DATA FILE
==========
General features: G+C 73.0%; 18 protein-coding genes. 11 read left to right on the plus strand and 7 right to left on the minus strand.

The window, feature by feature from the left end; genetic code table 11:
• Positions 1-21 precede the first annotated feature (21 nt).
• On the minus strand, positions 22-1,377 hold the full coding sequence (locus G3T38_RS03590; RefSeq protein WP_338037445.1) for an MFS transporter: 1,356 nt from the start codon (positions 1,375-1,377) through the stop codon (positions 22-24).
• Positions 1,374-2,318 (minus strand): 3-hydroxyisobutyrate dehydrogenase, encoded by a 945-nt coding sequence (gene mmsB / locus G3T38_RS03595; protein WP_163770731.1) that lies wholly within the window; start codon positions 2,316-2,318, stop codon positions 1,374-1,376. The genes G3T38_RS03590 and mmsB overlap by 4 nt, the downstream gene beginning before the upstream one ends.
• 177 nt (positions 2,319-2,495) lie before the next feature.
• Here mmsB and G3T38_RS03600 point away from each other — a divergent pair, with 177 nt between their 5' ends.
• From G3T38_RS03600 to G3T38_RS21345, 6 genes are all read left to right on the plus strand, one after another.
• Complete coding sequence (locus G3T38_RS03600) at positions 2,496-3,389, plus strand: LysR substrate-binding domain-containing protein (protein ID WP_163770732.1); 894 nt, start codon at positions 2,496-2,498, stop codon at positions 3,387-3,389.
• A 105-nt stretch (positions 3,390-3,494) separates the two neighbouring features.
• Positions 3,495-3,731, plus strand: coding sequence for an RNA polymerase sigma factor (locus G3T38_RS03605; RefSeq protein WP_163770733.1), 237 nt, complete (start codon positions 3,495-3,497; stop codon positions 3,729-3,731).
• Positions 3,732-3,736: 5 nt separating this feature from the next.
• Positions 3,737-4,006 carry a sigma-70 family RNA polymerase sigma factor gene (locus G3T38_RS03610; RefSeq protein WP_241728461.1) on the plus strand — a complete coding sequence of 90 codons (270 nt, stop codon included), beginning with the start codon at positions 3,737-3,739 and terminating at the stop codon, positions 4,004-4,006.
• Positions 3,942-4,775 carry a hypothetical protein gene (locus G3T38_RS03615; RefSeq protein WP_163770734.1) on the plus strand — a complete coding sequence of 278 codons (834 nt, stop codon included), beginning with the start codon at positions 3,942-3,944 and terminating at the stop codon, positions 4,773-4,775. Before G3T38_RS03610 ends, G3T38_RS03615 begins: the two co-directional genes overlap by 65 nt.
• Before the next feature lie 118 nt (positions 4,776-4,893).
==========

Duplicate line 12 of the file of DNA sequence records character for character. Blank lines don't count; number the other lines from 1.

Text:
• Positions 3,732-3,736: 5 nt separating this feature from the next.